Taller people could be at higher risk for colorectal cancer, study suggests
Researchers have found evidence that suggests people who are taller could have an increased risk of developing colorectal cancer, also known as colon or rectal cancer.
There are several factors that have been proven to increase a person’s risk of being diagnosed with colon cancer, some of which are unavoidable such as family history.
Some modifiable risk factors include an unhealthy diet, not enough exercise, smoking and high alcohol consumption.
However, scientists now believe a person’s height is another unavoidable factor that could increase a person’s risk of colon cancer, according to a new study published in the journal American Association for Cancer Research.
For the study, researchers observed adults between the ages of 40 and 85 who were undergoing outpatient colonoscopy for colorectal cancer screening. The individuals had to have no prior history of colon cancer, inflammatory bowel disease, collagenous or autoimmune colitis, ischemic bowel and other illnesses that could lead to colon cancer.
Researchers found that the individuals who were taller had a 24% higher risk of developing colorectal cancer as opposed to their shorter counterparts.
"Every 10-cm increase in height imposed a 14% higher risk of colorectal cancer after adjusting for demographic, socioeconomic, behavioral, and other known risk factors," study authors wrote.
Researchers suggested the reason why taller people may be at higher risk for being diagnosed with colorectal cancer is that they have more body mass, thus have an increased chance of developing a malformation such as a colon adenoma.
"More active cell proliferation in organs of taller people could increase the possibility of mutations leading to malignant transformation," the study added.
FILE - Colon cancer, tumor on the caecum and ileocolic valve, visualization on a radial CT scan.
Colon adenomas are polyps that develop in the lining of the colon, according to Mercy Health. These growths could be benign but could also eventually turn into cancer if not treated.
The significant limitation of the study, however, is reporting precise height parameters, researchers said.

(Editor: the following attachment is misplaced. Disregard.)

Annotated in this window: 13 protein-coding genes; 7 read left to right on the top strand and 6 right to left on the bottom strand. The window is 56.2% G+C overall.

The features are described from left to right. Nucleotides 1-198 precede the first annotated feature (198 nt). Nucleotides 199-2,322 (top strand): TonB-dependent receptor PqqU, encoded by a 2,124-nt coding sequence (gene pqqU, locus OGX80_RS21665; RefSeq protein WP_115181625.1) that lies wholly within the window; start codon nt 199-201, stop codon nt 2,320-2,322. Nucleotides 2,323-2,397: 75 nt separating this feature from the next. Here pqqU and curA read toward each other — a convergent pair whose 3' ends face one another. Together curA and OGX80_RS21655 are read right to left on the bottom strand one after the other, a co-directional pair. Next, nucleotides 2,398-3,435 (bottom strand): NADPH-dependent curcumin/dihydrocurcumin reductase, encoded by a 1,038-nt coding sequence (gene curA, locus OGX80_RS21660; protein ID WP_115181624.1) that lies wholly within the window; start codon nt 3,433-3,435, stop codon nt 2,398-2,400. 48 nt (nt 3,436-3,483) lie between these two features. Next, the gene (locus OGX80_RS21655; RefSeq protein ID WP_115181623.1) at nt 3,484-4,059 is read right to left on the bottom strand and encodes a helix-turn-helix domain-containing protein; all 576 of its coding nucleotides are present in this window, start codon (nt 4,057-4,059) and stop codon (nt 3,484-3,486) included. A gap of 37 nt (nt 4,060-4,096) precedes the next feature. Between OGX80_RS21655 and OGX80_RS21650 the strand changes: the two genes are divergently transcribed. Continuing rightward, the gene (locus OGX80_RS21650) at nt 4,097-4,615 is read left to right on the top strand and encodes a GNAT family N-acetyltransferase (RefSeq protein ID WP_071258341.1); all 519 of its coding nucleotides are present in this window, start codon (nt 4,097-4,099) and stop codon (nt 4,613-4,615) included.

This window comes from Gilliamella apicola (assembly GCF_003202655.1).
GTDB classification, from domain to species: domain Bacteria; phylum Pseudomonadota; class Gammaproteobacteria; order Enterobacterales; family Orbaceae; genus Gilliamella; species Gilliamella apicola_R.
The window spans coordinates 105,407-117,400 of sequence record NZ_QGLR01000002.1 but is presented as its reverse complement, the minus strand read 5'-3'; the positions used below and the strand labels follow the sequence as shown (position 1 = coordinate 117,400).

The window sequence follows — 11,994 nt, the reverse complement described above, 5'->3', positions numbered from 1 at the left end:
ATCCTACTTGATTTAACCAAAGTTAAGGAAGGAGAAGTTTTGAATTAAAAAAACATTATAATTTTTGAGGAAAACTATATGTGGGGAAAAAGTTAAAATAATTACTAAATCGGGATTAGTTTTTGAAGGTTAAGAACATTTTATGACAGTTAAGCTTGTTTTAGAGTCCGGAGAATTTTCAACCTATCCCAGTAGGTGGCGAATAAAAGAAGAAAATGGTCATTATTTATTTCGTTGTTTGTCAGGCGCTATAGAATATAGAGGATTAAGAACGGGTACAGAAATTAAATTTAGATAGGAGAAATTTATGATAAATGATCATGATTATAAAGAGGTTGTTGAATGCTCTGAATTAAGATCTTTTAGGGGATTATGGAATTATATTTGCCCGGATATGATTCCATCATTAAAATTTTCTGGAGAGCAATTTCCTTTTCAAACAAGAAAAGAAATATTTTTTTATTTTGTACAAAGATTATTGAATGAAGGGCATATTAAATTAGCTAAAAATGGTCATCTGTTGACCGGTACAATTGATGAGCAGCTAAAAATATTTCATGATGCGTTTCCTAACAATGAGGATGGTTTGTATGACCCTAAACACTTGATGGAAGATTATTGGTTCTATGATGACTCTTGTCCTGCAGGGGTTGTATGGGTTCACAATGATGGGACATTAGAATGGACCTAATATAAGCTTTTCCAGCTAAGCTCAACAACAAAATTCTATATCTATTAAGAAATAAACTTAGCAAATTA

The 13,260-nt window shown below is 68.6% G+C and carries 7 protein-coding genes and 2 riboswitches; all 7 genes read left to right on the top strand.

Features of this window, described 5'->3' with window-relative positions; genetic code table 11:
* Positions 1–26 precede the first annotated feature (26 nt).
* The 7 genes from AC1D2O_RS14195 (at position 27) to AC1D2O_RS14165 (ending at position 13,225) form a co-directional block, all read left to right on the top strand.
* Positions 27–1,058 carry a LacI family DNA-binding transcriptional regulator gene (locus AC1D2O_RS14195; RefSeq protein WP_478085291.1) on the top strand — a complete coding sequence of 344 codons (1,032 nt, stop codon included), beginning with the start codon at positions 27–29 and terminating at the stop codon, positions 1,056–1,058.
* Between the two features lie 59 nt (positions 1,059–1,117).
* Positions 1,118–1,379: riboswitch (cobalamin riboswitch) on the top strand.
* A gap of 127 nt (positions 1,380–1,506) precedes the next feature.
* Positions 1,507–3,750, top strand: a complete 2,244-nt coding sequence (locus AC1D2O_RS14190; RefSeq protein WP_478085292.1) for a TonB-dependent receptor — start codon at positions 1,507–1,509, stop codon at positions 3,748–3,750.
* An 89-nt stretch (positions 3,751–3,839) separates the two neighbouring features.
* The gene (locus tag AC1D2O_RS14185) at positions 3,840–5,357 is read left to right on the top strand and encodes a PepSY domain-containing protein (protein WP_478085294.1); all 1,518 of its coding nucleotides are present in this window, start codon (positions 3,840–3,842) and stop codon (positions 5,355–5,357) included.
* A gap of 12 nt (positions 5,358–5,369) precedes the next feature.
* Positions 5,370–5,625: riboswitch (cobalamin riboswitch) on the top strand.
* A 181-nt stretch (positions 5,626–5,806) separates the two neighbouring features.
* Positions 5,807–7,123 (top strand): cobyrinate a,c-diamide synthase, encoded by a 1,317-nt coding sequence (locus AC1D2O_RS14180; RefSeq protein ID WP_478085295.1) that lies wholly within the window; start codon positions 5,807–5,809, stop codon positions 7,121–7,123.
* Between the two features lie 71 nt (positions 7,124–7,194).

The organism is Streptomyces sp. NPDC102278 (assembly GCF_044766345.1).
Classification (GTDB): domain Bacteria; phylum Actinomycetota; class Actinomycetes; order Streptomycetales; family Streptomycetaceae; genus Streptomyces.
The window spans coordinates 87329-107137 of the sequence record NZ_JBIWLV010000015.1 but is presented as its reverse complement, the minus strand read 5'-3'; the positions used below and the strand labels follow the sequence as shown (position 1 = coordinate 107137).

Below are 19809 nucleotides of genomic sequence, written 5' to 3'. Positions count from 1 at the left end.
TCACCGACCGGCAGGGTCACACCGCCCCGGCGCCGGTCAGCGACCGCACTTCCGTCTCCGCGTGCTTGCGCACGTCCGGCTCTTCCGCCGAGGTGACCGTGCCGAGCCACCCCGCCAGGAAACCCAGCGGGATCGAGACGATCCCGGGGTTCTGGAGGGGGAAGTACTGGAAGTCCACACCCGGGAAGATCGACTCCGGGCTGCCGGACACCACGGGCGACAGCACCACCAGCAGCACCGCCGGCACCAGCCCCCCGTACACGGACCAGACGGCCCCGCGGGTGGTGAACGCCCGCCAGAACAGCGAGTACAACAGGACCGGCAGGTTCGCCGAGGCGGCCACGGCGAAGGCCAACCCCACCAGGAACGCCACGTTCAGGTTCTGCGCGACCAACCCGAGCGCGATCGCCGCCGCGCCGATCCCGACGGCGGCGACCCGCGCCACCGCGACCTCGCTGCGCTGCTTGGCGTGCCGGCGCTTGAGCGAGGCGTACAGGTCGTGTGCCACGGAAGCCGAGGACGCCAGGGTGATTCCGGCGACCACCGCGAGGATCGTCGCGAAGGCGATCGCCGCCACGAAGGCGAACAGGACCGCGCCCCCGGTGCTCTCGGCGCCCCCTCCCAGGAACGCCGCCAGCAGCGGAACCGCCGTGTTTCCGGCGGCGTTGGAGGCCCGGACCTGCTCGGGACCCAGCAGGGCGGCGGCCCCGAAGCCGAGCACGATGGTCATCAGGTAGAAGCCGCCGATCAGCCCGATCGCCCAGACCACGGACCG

"Due to the observational nature and method limitations of included studies, our findings need to be interpreted with caution. Ideally, a randomized controlled trial is needed to establish the causal association between an exposure and the outcome, as observational studies are subject to confounding. However, in our case, height cannot be randomized," the study continued.
Researchers pulled data from an additional 47 observational studies involving 280,644 colorectal cancer and 14,139 colorectal adenoma cases to conduct this study.
Colorectal cancer is the third most common cancer in men and the second most in women in the United States, according to the American Cancer Society.
"In the United States, colorectal cancer is the third leading cause of cancer-related deaths in men and in women, and the second most common cause of cancer deaths when men and women are combined. It's expected to cause about 52,580 deaths during 2022," the American Cancer Society said.
In 2021, the U.S. Preventive Services Task Force released new guidelines that suggested Americans should start getting screened for colon cancer earlier — at age 45 instead of waiting until they’re 50.
The decision, published in the Journal of the American Medical Association, means most insurance plans would have to cover the checks with no copay. The change brings the task force in line with the American Cancer Society, which lowered its recommended screening age to 45 in 2018.
The new advice shows "45 is the new 50 for this important cancer prevention screening intervention," Dr. Kimmie Ng of the Dana Farber Cancer Institute, who wasn’t involved in the task force deliberations, wrote in JAMA.
How often people need to get checked depends on the type of screening they choose. There are a variety of options, including yearly stool-based tests or colonoscopies that may be done every 10 years.
The Associated Press contributed to this report. This story was reported out of Los Angeles.